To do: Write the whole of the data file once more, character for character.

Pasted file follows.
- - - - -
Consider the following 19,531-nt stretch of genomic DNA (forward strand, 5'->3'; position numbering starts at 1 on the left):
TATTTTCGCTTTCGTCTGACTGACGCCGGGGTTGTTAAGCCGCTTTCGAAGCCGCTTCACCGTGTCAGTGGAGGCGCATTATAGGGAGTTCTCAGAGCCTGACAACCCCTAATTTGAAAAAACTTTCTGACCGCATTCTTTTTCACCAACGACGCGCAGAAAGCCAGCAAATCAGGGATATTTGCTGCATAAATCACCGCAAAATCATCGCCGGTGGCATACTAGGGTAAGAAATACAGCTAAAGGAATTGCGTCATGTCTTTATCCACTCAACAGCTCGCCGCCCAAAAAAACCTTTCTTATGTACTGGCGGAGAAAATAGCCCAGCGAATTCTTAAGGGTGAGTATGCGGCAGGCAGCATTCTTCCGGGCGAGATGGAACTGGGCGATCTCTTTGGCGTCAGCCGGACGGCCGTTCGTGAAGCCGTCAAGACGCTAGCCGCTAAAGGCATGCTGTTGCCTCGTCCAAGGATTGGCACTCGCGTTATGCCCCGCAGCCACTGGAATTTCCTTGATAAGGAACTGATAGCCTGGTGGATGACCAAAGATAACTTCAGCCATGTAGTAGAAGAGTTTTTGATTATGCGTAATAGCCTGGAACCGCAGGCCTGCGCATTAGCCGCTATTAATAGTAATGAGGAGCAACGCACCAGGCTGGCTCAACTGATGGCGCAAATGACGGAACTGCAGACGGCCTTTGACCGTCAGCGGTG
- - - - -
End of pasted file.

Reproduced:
Consider the following 19,531-nt stretch of genomic DNA (forward strand, 5'->3'; position numbering starts at 1 on the left):
TATTTTCGCTTTCGTCTGACTGACGCCGGGGTTGTTAAGCCGCTTTCGAAGCCGCTTCACCGTGTCAGTGGAGGCGCATTATAGGGAGTTCTCAGAGCCTGACAACCCCTAATTTGAAAAAACTTTCTGACCGCATTCTTTTTCACCAACGACGCGCAGAAAGCCAGCAAATCAGGGATATTTGCTGCATAAATCACCGCAAAATCATCGCCGGTGGCATACTAGGGTAAGAAATACAGCTAAAGGAATTGCGTCATGTCTTTATCCACTCAACAGCTCGCCGCCCAAAAAAACCTTTCTTATGTACTGGCGGAGAAAATAGCCCAGCGAATTCTTAAGGGTGAGTATGCGGCAGGCAGCATTCTTCCGGGCGAGATGGAACTGGGCGATCTCTTTGGCGTCAGCCGGACGGCCGTTCGTGAAGCCGTCAAGACGCTAGCCGCTAAAGGCATGCTGTTGCCTCGTCCAAGGATTGGCACTCGCGTTATGCCCCGCAGCCACTGGAATTTCCTTGATAAGGAACTGATAGCCTGGTGGATGACCAAAGATAACTTCAGCCATGTAGTAGAAGAGTTTTTGATTATGCGTAATAGCCTGGAACCGCAGGCCTGCGCATTAGCCGCTATTAATAGTAATGAGGAGCAACGCACCAGGCTGGCTCAACTGATGGCGCAAATGACGGAACTGCAGACGGCCTTTGACCGTCAGCGGTG